Ripple is a real-time gross settlement system (RTGS), currency exchange and remittancenetwork created by the Ripple company.
Also called the Ripple Transaction Protocol(RTXP) or Ripple protocol,
it is built upon adistributed open source internet protocol, consensus ledger and native cryptocurrencyabbreviated as XRP (ripples).
Released in 2012, Ripple purports to enable “secure, instantly and nearly free global financial transactions of any size with no chargebacks.
It supports tokens representingfiat currency, cryptocurrency, commodity or any other unit of value such as frequent flier miles or mobile minutes.
At its core, Ripple is based around a shared and public database or ledger, which uses a consensus process that allows for payments, exchanges and remittance in a distributed process.
The predecessor to the Ripple payment protocol, Ripplepay, was first developed in 2004 by Ryan Fugger, a web developer inVancouver, British Columbia.
Fugger conceived of the idea after working on a local exchange trading system in Vancouver,
and his intent was to create a monetary system that was decentralized and could effectively allow individuals and communities to create their own money.
Fugger’s first iteration of this system, RipplePay.com, debuted in 2005 as a financial service to provide secure payment options to members of an online community via a global network.
This led to the conception of a new system byJed McCaleb of eDonkey network, which was designed and built by Arthur Britto and David Schwartz.
In May 2011, they began developing a digital currency system in which transactions were verified by consensus among members of the network,
rather than by the mining process used by bitcoin, which relies on blockchain ledgers.
This new version of the Ripple system was therefore designed to eliminate bitcoin’s reliance on centralized exchanges,
use less electricity than bitcoin, and perform transactions much more quickly than bitcoin.
Chris Larsen,who had previously founded the lending services companies E-Loan and Prosper,
joined the team in August 2012, and together McCaleb and Larsen approached Ryan Fugger with their digital currency idea.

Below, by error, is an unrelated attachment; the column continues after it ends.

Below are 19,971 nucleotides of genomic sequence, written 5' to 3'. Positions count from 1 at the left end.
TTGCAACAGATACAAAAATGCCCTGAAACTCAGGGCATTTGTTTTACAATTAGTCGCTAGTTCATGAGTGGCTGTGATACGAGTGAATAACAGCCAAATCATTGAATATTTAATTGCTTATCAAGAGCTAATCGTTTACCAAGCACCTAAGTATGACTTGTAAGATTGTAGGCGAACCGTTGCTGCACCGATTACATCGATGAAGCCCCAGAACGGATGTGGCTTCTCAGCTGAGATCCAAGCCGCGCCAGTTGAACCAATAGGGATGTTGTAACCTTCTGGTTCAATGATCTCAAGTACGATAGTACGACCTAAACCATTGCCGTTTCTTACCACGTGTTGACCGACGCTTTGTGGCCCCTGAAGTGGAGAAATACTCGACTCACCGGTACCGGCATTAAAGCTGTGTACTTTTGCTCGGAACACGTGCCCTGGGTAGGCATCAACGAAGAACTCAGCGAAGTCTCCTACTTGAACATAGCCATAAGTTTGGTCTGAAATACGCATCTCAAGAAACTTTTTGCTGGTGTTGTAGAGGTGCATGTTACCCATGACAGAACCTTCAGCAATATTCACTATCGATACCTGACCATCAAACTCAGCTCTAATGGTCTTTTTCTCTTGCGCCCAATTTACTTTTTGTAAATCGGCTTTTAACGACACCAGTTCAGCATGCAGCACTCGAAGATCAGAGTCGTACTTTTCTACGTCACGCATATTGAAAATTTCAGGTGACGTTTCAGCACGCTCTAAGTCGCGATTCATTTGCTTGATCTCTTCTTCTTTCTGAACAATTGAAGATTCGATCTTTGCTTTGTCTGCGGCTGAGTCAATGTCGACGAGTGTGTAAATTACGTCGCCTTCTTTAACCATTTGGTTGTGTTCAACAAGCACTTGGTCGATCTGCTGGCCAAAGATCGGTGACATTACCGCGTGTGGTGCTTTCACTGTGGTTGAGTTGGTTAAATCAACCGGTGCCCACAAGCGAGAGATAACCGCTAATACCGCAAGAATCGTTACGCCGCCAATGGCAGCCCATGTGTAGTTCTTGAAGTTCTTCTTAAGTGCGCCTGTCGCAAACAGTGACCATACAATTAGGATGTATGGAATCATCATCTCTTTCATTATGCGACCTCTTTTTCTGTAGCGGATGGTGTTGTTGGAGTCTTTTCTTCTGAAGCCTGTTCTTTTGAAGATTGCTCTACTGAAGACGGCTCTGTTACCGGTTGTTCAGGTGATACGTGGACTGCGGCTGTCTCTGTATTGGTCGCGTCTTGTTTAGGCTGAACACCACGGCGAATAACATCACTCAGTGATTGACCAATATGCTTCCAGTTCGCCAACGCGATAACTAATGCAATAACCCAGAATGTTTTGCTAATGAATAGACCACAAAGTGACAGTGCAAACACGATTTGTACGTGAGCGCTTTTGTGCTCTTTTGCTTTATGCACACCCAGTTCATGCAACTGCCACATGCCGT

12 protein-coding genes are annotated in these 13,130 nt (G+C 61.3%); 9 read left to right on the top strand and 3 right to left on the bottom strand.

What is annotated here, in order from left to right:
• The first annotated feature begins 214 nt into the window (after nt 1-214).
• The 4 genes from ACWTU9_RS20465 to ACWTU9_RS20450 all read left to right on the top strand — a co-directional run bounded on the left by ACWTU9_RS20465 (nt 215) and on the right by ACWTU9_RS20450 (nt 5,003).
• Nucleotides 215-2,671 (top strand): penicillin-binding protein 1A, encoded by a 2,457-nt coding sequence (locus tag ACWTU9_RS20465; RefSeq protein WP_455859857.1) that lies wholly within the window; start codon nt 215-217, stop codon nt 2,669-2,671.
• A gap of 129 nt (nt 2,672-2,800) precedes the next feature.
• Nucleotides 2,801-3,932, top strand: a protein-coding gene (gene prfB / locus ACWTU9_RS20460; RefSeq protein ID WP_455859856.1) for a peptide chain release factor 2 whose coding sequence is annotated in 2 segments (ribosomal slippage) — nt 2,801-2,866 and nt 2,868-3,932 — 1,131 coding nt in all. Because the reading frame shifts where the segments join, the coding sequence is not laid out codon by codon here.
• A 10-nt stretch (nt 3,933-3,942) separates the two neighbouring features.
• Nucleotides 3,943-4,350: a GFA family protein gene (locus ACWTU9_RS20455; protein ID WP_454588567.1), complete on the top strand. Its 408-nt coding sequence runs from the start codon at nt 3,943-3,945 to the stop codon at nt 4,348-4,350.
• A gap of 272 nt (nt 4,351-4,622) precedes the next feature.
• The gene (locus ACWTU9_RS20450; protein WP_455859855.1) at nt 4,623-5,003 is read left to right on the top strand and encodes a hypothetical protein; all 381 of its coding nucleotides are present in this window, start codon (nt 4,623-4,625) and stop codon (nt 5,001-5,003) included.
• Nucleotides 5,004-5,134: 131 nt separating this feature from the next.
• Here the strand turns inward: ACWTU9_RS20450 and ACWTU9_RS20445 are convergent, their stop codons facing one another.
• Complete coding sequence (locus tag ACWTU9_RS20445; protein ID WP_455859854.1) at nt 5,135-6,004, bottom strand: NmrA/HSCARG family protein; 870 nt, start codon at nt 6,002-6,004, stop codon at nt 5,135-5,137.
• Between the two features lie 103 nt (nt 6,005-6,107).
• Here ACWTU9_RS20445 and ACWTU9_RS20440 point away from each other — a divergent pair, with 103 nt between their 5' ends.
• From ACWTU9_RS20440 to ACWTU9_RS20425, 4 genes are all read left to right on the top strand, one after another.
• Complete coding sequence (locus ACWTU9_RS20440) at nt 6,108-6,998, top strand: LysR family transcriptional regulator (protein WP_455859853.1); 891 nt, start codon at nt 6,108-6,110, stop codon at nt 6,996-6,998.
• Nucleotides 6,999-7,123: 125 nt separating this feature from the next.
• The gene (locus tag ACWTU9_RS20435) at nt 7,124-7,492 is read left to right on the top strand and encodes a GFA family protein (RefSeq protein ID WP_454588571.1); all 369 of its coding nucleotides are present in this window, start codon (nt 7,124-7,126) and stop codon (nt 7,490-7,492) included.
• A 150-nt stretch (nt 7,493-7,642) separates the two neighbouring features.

After discussions with long-standing members of the Ripple community, Fugger handed over the reins.
In September 2012 the team co-founded the corporation OpenCoin,or OpenCoin Inc.
On June 13, 2016, Ripple obtained a virtual currency license from the New York State Department of Financial Services,
making it the fourth company with a BitLicense.
On August 19, 2016, SBI Ripple Asia announced the creation of a Japanese consortium of banks in a new network that will use Ripple’s technology for payments and settlement.
The consortium was officially launched on October 25, 2016 with 42 member banks.
As of July 2017, 61 Japanese banks had joined, representing over 80% of total banking assets in Japan.
On September 23, 2016, Ripple announced the creation of the first interbank group for global payments based on distributed financial technology.
As of April 2017, members of the network known as the Global Payments Steering Group (GPSG) are Bank of America Merrill Lynch, Canadian Imperial Bank of Commerce, Mitsubishi UFJ Financial Group, Royal Bank of Canada, Santander, Standard Chartered, UniCredit and Westpac Banking Corporation.
The group will “oversee the creation and maintenance of Ripple payment transaction rules, formalized standards for activity using Ripple,
and other actions to support the implementation of Ripple payment capabilities
According to Bitcoin Charts, ripples were trading at around 115 per $1 (US) on May 17, 2013. (In early April, the price wasabout 1,000 per $1, so the currency has appreciated.
In addition to giving Bitcoin more ways to connect with those using other forms of currency,
Ripple promises expedited transactions and increased stability.
As a distributed network, Ripple does not depend on a single company to manage and secure the transaction database.
Consequently, there is no waiting on block confirmations, and transaction confirmations can go through the network quickly.
Another advantage of using peer-to-peer is the absence of a “central target or point of failure in the system,” Ripple’s backers note
In many ways, yes. Like Bitcoin,
Ripple’s XRP unit is a digital form of currency based on mathematical formulae and has a limited number of units that can ultimately be mined.
Both forms of currency can be transferred from account to account (peer-to-peer, or P2P) without the need for any intervening third party.
And both provide digital security to guard against the possibility of counterfeit coins
Year to date,
Ripple’s XRP has seen its value jump more than 7,000% and its market cap increase by nearly 7,700%